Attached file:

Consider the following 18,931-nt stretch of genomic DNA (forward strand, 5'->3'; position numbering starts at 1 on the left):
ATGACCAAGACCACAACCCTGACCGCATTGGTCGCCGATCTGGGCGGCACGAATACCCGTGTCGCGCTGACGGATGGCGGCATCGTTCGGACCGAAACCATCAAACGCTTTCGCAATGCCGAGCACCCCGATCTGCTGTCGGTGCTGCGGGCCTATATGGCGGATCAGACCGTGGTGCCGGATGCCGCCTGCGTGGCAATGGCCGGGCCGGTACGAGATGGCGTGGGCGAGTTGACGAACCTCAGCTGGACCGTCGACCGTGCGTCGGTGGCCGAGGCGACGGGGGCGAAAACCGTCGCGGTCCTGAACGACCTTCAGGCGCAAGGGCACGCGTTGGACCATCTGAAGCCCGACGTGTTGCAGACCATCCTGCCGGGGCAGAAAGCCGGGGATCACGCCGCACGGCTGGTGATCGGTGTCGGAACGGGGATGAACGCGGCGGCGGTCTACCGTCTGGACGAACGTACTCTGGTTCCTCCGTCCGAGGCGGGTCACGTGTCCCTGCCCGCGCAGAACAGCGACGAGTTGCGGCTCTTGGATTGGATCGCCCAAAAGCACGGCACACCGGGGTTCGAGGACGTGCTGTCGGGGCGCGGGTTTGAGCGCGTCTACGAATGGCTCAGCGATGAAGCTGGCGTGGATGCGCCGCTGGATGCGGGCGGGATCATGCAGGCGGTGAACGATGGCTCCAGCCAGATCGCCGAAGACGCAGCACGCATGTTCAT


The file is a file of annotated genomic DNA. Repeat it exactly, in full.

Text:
Consider the following 18,931-nt stretch of genomic DNA (forward strand, 5'->3'; position numbering starts at 1 on the left):
ATGACCAAGACCACAACCCTGACCGCATTGGTCGCCGATCTGGGCGGCACGAATACCCGTGTCGCGCTGACGGATGGCGGCATCGTTCGGACCGAAACCATCAAACGCTTTCGCAATGCCGAGCACCCCGATCTGCTGTCGGTGCTGCGGGCCTATATGGCGGATCAGACCGTGGTGCCGGATGCCGCCTGCGTGGCAATGGCCGGGCCGGTACGAGATGGCGTGGGCGAGTTGACGAACCTCAGCTGGACCGTCGACCGTGCGTCGGTGGCCGAGGCGACGGGGGCGAAAACCGTCGCGGTCCTGAACGACCTTCAGGCGCAAGGGCACGCGTTGGACCATCTGAAGCCCGACGTGTTGCAGACCATCCTGCCGGGGCAGAAAGCCGGGGATCACGCCGCACGGCTGGTGATCGGTGTCGGAACGGGGATGAACGCGGCGGCGGTCTACCGTCTGGACGAACGTACTCTGGTTCCTCCGTCCGAGGCGGGTCACGTGTCCCTGCCCGCGCAGAACAGCGACGAGTTGCGGCTCTTGGATTGGATCGCCCAAAAGCACGGCACACCGGGGTTCGAGGACGTGCTGTCGGGGCGCGGGTTTGAGCGCGTCTACGAATGGCTCAGCGATGAAGCTGGCGTGGATGCGCCGCTGGATGCGGGCGGGATCATGCAGGCGGTGAACGATGGCTCCAGCCAGATCGCCGAAGACGCAGCACGCATGTTCAT